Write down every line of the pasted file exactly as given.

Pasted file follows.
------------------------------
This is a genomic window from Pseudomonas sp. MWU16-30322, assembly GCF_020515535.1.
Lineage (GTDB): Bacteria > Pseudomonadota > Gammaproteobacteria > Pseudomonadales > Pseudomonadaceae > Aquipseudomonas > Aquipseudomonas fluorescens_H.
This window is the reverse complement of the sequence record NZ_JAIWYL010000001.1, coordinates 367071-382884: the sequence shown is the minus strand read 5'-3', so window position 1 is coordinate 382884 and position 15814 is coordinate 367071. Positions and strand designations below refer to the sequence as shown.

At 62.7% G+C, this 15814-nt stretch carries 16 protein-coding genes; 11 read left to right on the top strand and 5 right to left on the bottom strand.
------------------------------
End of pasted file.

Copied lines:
This is a genomic window from Pseudomonas sp. MWU16-30322, assembly GCF_020515535.1.
Lineage (GTDB): Bacteria > Pseudomonadota > Gammaproteobacteria > Pseudomonadales > Pseudomonadaceae > Aquipseudomonas > Aquipseudomonas fluorescens_H.
This window is the reverse complement of the sequence record NZ_JAIWYL010000001.1, coordinates 367071-382884: the sequence shown is the minus strand read 5'-3', so window position 1 is coordinate 382884 and position 15814 is coordinate 367071. Positions and strand designations below refer to the sequence as shown.

At 62.7% G+C, this 15814-nt stretch carries 16 protein-coding genes; 11 read left to right on the top strand and 5 right to left on the bottom strand.